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What do you think of the term "Big Pharma?"

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Does the US pharmaceutical industry exist within the confines of a free market? Or even mostly free? Or even slightly free? If not, then how is it straightforwardly anti-capitalist?

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It is similar to the term "big oil." Using the term may imply that the industry is dominated by a few companies with monopolistic powers.

I'm sure that it has been discussed elsewhere how government interferes on many different levels with a free market for medicine. We are so far from a system where an inventor discovers a medicine with health benefits, offers the medicine in the market, consumers purchase depending on their need and ability to pay. If the medicine is successful, competitors enter the market with similar products hoping to gain market share. Prices eventually stabilize as the industry matures. 

I think that using terms like "big pharma" creates an excuse to ask big government to intervene and regulate big bad drug companies with price controls because the little people need a savior.

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There's a story going around right now, about a pharmaceutical company purchasing the right to sell a drug called Daraprim in the US, and raising the price over 100 times, from $13/pill to $750 a pill.

Of course, the media is blaming capitalism for it. But, if you read up a little on why he is able to do this, turns out this is a drug that's been around for 60+ years (so it's not patented), it's very easy and cheap to make, and there are in fact very, very cheap generic versions being sold around the world (two cents a pill, in some places).

However, it is so expensive and time consuming to get FDA approval for drugs in the US, that no one else ever did...leaving one company with a monopoly on it. When an opportunistic Wall Street shark bought that monopoly, he was able to name his price...knowing the government (through Medicare) and insurance companies can afford to, and would have no choice but to, pay it.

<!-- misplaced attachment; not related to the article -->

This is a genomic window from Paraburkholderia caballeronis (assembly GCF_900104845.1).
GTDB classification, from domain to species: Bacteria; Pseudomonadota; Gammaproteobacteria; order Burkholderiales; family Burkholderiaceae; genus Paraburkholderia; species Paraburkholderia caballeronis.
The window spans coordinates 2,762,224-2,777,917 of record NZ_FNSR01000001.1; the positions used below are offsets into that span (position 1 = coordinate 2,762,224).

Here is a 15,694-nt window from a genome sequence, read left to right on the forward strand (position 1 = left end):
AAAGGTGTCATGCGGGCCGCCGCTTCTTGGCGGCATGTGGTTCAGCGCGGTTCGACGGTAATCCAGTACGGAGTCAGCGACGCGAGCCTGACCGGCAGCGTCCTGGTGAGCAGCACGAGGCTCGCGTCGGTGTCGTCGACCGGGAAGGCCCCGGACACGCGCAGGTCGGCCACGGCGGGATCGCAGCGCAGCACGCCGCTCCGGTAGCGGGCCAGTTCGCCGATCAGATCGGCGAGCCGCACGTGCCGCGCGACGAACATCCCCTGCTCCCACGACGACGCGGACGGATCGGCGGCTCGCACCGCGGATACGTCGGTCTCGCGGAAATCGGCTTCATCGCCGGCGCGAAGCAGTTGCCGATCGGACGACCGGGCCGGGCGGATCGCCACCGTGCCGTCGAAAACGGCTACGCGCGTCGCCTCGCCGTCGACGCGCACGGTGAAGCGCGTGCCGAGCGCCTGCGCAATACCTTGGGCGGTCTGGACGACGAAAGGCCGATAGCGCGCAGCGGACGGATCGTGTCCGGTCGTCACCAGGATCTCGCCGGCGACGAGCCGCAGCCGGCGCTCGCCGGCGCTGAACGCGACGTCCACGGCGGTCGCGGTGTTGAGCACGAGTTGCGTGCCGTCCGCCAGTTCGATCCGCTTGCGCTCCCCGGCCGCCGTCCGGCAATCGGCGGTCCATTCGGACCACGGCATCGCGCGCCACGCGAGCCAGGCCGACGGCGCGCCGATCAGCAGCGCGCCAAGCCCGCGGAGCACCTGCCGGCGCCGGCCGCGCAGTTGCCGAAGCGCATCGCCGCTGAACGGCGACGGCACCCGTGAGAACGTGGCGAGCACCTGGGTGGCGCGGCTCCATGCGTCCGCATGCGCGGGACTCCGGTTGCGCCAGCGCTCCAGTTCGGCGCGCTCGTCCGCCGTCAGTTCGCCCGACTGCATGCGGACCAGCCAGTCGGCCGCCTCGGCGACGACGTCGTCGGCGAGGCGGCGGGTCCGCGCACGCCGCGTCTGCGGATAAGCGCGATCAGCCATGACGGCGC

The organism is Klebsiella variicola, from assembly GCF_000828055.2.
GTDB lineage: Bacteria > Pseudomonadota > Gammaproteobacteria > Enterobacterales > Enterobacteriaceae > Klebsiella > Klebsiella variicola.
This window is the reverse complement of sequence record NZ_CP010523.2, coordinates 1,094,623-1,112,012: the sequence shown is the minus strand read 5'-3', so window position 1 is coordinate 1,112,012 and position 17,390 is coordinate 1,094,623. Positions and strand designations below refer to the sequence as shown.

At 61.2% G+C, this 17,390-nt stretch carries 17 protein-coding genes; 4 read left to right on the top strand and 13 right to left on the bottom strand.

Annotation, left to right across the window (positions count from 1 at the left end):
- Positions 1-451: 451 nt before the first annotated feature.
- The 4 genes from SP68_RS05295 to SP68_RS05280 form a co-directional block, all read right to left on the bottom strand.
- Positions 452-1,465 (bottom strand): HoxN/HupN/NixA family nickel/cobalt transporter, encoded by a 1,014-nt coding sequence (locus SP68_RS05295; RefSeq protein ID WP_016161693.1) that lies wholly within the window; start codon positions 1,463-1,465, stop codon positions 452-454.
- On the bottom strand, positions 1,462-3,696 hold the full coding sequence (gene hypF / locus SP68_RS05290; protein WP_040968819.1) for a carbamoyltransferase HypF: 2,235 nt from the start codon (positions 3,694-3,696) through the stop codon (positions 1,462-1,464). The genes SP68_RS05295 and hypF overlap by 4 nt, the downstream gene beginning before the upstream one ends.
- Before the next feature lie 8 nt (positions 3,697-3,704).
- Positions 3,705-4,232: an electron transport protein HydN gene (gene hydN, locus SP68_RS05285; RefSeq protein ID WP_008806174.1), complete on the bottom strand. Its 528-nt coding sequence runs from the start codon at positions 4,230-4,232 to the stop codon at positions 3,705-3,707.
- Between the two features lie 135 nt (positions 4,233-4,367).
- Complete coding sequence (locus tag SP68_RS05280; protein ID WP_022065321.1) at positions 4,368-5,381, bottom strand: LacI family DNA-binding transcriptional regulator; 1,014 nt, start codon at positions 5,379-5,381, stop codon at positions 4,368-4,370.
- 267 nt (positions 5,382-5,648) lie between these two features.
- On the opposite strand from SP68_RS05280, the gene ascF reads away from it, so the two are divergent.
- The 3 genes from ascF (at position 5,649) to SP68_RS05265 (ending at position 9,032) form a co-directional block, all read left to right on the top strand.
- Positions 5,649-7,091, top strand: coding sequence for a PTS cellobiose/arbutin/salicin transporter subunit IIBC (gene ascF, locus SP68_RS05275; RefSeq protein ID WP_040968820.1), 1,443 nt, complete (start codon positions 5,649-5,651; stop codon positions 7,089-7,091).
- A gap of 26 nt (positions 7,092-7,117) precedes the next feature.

So he's selling a drug at 40,000 times the price it would cost on the free market. I'd say that's pretty god damn far from capitalism. The pharmaceutical industry, and healthcare in general, is far, far closer to a centrally planned, fascist system than to a capitalist one. The cause, of course, isn't Wall Street greed, it's a giant, stupid and inevitably corrupt government bureaucracy, but the fact remains, it's not capitalism.

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Yeah, this guy is really a failure as an example of capitalism. It seems since before people started talking about that price increase, this guy was already being investigated for fraud with past companies he was in charge of, basically using one company to pay off what was owed to the last company repeatedly, like getting new credit cards to pay off old credit cards and then another one to pay off that one. If these charges are true, he's not only trying to use bad laws to make money, he's got a history of fraud and failure to actually successfully run a business to boot.

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Forty-plus years ago, at the time of the Equity Funding scam and the Lockheed bailout, Reason observed that the biggest scams and the biggest business failures happen in the most regulated industries. Shkreli came up in investment banking and moved into pharmaceuticals - a perfect case in point.

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